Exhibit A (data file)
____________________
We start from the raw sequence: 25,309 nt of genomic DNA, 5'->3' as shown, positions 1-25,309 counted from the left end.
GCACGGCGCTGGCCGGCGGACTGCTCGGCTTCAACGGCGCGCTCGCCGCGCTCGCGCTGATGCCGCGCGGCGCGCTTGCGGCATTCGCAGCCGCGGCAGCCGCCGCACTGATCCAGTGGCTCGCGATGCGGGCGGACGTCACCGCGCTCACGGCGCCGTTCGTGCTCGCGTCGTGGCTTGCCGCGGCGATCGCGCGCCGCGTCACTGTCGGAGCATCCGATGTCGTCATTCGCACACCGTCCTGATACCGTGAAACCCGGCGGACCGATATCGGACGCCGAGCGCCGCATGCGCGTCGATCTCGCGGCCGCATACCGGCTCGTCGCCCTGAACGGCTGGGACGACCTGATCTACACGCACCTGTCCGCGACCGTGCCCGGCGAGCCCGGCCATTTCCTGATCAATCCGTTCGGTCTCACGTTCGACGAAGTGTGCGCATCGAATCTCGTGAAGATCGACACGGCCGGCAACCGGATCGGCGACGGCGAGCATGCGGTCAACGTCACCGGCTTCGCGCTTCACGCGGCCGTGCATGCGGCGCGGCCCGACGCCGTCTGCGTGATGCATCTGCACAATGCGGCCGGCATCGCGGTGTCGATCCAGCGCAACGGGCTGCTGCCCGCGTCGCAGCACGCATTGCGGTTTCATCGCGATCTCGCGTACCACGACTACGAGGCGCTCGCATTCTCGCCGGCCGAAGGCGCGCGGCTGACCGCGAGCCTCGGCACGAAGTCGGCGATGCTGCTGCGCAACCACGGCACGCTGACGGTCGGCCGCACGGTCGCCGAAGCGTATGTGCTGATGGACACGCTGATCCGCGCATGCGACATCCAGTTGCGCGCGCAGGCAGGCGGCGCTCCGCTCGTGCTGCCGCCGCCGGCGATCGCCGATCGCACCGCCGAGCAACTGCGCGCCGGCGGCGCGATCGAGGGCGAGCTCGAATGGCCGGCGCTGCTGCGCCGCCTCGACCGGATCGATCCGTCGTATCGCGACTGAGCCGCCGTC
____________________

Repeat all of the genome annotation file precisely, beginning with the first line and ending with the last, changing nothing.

We start from the raw sequence: 25,309 nt of genomic DNA, 5'->3' as shown, positions 1-25,309 counted from the left end.
GCACGGCGCTGGCCGGCGGACTGCTCGGCTTCAACGGCGCGCTCGCCGCGCTCGCGCTGATGCCGCGCGGCGCGCTTGCGGCATTCGCAGCCGCGGCAGCCGCCGCACTGATCCAGTGGCTCGCGATGCGGGCGGACGTCACCGCGCTCACGGCGCCGTTCGTGCTCGCGTCGTGGCTTGCCGCGGCGATCGCGCGCCGCGTCACTGTCGGAGCATCCGATGTCGTCATTCGCACACCGTCCTGATACCGTGAAACCCGGCGGACCGATATCGGACGCCGAGCGCCGCATGCGCGTCGATCTCGCGGCCGCATACCGGCTCGTCGCCCTGAACGGCTGGGACGACCTGATCTACACGCACCTGTCCGCGACCGTGCCCGGCGAGCCCGGCCATTTCCTGATCAATCCGTTCGGTCTCACGTTCGACGAAGTGTGCGCATCGAATCTCGTGAAGATCGACACGGCCGGCAACCGGATCGGCGACGGCGAGCATGCGGTCAACGTCACCGGCTTCGCGCTTCACGCGGCCGTGCATGCGGCGCGGCCCGACGCCGTCTGCGTGATGCATCTGCACAATGCGGCCGGCATCGCGGTGTCGATCCAGCGCAACGGGCTGCTGCCCGCGTCGCAGCACGCATTGCGGTTTCATCGCGATCTCGCGTACCACGACTACGAGGCGCTCGCATTCTCGCCGGCCGAAGGCGCGCGGCTGACCGCGAGCCTCGGCACGAAGTCGGCGATGCTGCTGCGCAACCACGGCACGCTGACGGTCGGCCGCACGGTCGCCGAAGCGTATGTGCTGATGGACACGCTGATCCGCGCATGCGACATCCAGTTGCGCGCGCAGGCAGGCGGCGCTCCGCTCGTGCTGCCGCCGCCGGCGATCGCCGATCGCACCGCCGAGCAACTGCGCGCCGGCGGCGCGATCGAGGGCGAGCTCGAATGGCCGGCGCTGCTGCGCCGCCTCGACCGGATCGATCCGTCGTATCGCGACTGAGCCGCCGTC